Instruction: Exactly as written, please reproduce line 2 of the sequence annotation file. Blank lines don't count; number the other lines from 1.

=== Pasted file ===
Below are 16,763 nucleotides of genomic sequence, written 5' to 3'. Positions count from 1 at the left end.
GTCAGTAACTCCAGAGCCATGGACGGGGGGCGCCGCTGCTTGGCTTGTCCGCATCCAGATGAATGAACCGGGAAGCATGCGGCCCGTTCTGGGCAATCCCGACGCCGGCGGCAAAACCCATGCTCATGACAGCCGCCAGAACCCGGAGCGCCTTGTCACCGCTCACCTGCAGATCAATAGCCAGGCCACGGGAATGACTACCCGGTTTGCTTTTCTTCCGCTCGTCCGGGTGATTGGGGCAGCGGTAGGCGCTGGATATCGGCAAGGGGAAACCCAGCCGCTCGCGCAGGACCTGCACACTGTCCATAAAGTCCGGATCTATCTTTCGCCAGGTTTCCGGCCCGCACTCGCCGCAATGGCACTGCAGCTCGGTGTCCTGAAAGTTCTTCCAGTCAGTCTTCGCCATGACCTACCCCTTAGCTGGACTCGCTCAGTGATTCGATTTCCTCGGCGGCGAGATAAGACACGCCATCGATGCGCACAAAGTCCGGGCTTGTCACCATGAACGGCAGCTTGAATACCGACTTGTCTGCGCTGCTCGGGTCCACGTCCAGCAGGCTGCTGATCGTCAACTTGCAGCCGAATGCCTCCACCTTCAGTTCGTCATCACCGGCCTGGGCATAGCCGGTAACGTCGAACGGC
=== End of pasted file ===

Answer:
GTCAGTAACTCCAGAGCCATGGACGGGGGGCGCCGCTGCTTGGCTTGTCCGCATCCAGATGAATGAACCGGGAAGCATGCGGCCCGTTCTGGGCAATCCCGACGCCGGCGGCAAAACCCATGCTCATGACAGCCGCCAGAACCCGGAGCGCCTTGTCACCGCTCACCTGCAGATCAATAGCCAGGCCACGGGAATGACTACCCGGTTTGCTTTTCTTCCGCTCGTCCGGGTGATTGGGGCAGCGGTAGGCGCTGGATATCGGCAAGGGGAAACCCAGCCGCTCGCGCAGGACCTGCACACTGTCCATAAAGTCCGGATCTATCTTTCGCCAGGTTTCCGGCCCGCACTCGCCGCAATGGCACTGCAGCTCGGTGTCCTGAAAGTTCTTCCAGTCAGTCTTCGCCATGACCTACCCCTTAGCTGGACTCGCTCAGTGATTCGATTTCCTCGGCGGCGAGATAAGACACGCCATCGATGCGCACAAAGTCCGGGCTTGTCACCATGAACGGCAGCTTGAATACCGACTTGTCTGCGCTGCTCGGGTCCACGTCCAGCAGGCTGCTGATCGTCAACTTGCAGCCGAATGCCTCCACCTTCAGTTCGTCATCACCGGCCTGGGCATAGCCGGTAACGTCGAACGGC